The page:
numpy.nanmax¶

numpy.
nanmax
(a, axis=None, out=None, keepdims=<no value>)[source]¶ Return the maximum of an array or maximum along an axis, ignoring any NaNs. When allNaN slices are encountered a
RuntimeWarning
is raised and NaN is returned for that slice. Parameters
 aarray_like
Array containing numbers whose maximum is desired. If a is not an array, a conversion is attempted.
 axis{int, tuple of int, None}, optional
Axis or axes along which the maximum is computed. The default is to compute the maximum of the flattened array.
 outndarray, optional
Alternate output array in which to place the result. The default is
None
; if provided, it must have the same shape as the expected output, but the type will be cast if necessary. See ufuncsoutputtype for more details.New in version 1.8.0.
 keepdimsbool, optional
If this is set to True, the axes which are reduced are left in the result as dimensions with size one. With this option, the result will broadcast correctly against the original a.
If the value is anything but the default, then keepdims will be passed through to the
max
method of subclasses ofndarray
. If the subclasses methods does not implement keepdims any exceptions will be raised.New in version 1.8.0.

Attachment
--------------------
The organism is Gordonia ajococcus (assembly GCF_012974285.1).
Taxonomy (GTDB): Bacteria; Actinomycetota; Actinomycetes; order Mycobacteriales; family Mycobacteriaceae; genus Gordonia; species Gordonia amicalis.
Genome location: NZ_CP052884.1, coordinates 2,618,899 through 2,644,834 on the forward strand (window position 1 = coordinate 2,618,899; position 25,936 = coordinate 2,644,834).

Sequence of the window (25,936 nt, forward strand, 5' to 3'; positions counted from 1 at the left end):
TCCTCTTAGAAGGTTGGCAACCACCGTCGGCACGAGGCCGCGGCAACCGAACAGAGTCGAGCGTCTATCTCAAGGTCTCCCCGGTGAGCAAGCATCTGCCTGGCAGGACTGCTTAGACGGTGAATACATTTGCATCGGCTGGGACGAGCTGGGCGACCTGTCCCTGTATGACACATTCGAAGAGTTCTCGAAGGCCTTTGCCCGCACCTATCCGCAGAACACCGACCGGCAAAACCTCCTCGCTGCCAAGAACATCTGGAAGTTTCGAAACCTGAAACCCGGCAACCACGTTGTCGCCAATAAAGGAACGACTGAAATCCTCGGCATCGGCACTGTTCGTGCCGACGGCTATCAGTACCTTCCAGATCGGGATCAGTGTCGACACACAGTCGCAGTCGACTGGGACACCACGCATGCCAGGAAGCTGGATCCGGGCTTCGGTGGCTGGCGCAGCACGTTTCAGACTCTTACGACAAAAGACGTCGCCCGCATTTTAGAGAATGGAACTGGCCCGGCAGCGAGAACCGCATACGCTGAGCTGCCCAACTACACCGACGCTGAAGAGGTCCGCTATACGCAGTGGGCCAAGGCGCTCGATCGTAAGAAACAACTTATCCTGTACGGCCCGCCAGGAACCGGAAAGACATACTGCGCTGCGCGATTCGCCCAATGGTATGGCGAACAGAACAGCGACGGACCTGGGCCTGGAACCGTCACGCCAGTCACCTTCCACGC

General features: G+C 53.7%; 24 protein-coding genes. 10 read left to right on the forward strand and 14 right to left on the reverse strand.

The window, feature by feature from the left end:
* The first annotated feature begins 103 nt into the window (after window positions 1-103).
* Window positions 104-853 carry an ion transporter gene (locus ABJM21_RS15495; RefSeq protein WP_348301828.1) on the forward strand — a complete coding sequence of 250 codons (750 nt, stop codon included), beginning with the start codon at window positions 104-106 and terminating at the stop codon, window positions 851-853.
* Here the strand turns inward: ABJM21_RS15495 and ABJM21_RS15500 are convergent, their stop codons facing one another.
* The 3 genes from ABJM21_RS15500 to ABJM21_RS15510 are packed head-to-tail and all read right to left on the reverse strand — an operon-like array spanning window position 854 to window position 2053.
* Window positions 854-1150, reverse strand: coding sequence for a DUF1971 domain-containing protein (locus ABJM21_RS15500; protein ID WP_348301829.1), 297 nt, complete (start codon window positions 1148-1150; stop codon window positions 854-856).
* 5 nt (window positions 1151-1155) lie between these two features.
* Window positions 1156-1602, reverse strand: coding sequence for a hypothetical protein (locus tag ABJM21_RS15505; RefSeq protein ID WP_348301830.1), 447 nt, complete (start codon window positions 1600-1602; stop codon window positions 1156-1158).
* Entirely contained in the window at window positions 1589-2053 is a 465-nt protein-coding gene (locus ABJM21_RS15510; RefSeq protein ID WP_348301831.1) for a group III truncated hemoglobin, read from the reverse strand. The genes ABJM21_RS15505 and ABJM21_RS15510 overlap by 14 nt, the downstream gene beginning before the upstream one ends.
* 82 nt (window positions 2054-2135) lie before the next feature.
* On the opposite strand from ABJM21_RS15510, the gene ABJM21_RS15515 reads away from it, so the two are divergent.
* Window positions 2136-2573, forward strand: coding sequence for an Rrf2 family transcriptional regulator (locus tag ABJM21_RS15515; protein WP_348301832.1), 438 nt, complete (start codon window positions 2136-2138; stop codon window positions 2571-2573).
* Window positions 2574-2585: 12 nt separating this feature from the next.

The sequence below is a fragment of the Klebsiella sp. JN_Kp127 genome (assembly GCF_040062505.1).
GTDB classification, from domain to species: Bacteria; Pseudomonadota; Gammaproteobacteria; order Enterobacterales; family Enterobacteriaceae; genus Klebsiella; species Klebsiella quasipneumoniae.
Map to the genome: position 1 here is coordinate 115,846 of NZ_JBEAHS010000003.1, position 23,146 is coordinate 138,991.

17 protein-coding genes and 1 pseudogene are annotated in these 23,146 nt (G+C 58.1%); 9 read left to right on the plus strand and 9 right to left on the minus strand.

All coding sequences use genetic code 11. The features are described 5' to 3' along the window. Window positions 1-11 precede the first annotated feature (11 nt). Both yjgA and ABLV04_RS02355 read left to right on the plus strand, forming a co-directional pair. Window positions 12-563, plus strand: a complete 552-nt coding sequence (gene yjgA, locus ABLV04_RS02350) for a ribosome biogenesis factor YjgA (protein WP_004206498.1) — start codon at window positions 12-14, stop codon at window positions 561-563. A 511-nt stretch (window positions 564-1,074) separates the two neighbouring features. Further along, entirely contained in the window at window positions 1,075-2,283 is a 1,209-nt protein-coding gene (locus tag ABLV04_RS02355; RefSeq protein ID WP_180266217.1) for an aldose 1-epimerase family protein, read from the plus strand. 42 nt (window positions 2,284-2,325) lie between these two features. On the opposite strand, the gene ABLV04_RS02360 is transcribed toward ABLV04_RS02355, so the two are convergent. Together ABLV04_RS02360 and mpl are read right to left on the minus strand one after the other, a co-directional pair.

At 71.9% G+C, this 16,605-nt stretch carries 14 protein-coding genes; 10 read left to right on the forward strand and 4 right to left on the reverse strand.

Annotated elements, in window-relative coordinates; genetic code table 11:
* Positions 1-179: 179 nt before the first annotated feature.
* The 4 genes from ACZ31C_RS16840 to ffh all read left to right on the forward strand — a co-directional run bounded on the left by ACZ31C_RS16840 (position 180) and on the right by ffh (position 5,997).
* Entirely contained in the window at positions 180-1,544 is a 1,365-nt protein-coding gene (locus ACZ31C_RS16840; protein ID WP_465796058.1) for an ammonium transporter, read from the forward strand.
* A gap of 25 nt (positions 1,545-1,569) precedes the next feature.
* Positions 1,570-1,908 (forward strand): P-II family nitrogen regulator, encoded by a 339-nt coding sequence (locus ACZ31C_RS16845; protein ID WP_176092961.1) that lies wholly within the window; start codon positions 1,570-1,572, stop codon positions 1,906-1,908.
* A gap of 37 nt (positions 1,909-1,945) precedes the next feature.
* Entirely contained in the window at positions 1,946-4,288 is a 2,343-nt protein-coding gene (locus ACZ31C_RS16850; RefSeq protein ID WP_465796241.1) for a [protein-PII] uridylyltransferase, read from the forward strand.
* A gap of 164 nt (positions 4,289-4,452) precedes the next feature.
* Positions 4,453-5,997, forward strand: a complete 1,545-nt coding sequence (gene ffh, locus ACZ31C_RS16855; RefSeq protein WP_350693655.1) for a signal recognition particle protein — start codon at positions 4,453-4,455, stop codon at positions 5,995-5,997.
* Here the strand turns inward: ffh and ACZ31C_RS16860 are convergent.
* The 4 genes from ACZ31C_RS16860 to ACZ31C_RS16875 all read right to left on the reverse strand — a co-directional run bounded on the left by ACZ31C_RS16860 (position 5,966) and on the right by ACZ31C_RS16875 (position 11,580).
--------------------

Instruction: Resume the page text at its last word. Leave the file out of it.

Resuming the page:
Returns
 nanmaxndarray
An array with the same shape as a, with the specified axis removed. If a is a 0d array, or if axis is None, an ndarray scalar is returned. The same dtype as a is returned.
See also
nanmin
The minimum value of an array along a given axis, ignoring any NaNs.
amax
The maximum value of an array along a given axis, propagating any NaNs.
fmax
Elementwise maximum of two arrays, ignoring any NaNs.
maximum
Elementwise maximum of two arrays, propagating any NaNs.
isnan
Shows which elements are Not a Number (NaN).
isfinite
Shows which elements are neither NaN nor infinity.
amin
,fmin
,minimum
Notes
NumPy uses the IEEE Standard for Binary FloatingPoint for Arithmetic (IEEE 754). This means that Not a Number is not equivalent to infinity. Positive infinity is treated as a very large number and negative infinity is treated as a very small (i.e. negative) number.
If the input has a integer type the function is equivalent to np.max.
Examples
>>> a = np.array([[1, 2], [3, np.nan]]) >>> np.nanmax(a) 3.0 >>> np.nanmax(a, axis=0) array([3., 2.]) >>> np.nanmax(a, axis=1) array([2., 3.])
When positive infinity and negative infinity are present:
>>> np.nanmax([1, 2, np.nan, np.NINF]) 2.0 >>> np.nanmax([1, 2, np.nan, np.inf]) inf